22. March 2009 · Write a comment · Categories: book · Tags:

Haruki Murakami: Sputnik SweetheartSpūtoniku no koibito, Kodansha Ltd, Tokyo 1999

Translated by Philip Gabriel

jh: vrána vrána

Vintage, London 2002

See also Afterdark, Kafka na pobřeží, Norské dřevo, Na jih od hranic, na západ od slunce, Konec světa & Hard-boiled Wonderland

The upshot of all this is that when I was young I began to draw an invisible boundary between myself and other people. No matter who I was dealing with. I maintained a set distance, carefully monitoring the person’s attitude so that they wouldn’t get any closer. I didn’t easily swallow what other people told me. My only passions were books and music. As you might guess, I led a lonely life.

"You’re shipwrecked, washed up on a desert island. Only you and a cat made it to the lifeboat. You drift for a while and end up on this island, just a rocky island with nothing you can eat. No water, either. In your lifeboat you have ten days’ worth of biscuits and water for one person, and that’s it. That’s how the story went."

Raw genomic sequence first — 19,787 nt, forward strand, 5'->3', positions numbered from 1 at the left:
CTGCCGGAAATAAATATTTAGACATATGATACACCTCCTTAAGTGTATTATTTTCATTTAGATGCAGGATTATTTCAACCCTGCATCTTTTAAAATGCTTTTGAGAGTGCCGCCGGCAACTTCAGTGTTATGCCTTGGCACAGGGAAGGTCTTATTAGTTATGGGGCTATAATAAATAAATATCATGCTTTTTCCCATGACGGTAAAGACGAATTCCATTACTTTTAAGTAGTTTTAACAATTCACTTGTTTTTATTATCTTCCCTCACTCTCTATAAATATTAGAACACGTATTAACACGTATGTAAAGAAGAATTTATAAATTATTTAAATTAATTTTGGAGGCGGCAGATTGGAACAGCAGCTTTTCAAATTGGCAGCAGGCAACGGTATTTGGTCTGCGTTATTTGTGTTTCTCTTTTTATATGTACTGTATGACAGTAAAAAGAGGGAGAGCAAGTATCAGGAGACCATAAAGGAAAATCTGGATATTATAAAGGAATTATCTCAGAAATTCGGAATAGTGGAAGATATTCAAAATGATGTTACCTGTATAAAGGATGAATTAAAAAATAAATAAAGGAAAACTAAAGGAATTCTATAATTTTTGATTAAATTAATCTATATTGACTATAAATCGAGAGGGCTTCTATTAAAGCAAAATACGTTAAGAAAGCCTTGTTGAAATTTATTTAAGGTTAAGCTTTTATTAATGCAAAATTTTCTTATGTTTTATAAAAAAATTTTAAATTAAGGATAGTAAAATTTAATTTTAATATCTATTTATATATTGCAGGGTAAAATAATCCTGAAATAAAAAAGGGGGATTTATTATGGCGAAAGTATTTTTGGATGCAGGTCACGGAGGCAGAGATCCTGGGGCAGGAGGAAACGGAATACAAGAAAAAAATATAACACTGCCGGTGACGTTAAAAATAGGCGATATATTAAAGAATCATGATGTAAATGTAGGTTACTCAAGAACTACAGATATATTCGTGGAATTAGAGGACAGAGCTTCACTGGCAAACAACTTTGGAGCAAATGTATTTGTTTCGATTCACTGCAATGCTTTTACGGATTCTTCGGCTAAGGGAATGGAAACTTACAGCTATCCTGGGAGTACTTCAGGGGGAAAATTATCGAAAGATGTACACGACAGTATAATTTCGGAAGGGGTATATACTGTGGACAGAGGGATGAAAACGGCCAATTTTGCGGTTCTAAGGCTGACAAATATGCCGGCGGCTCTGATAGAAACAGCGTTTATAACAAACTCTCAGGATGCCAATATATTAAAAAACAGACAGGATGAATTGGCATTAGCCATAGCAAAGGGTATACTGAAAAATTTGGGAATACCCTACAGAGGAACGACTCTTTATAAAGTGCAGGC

"The nun looked all around the auditorium and she said this in a strong, clear voice. ‘Close your eyes and imagine this scene. You’re washed up on a deserted island with a cat. This is a solitary island in the middle of nowhere. It’s almost impossible that someone would rescue you within ten days. When your food and water run out, you may very well die. Well, what would you do? Since the cat is suffering as you are, should you divide you meagre food with it?’ The sister was silent again and looked at all our faces. ‘No. That would be a mistake,’ she continued. ‘I want you to understand that dividing your food with a cat would be wrong. The reason being that you are precious beings, chosen by God, and the cat is not. That’s why you should eat all the food yourself.’ The nun had this terribly serious look on her face."

"At first I thought it was some kind of joke. I was waiting for the punchline. But there wasn’t one. She turned her talk to the subject of human dignity and worth, and it all went over my head. I mean, really, what was the point of telling that kind of story to kids who’d just entered the school? I couldn’t figure it out – and I still can’t."

I loved Sumire more than anyone else and wanted her more than anything in the world. And I couldn’t just shelve those feelings, for there was nothing to take their place.

I dreamed that someday there’d be a sudden, major transformation. Even if the chances of it coming true were slim, I could dream about it, couldn’t I? But I knew it would never come true.

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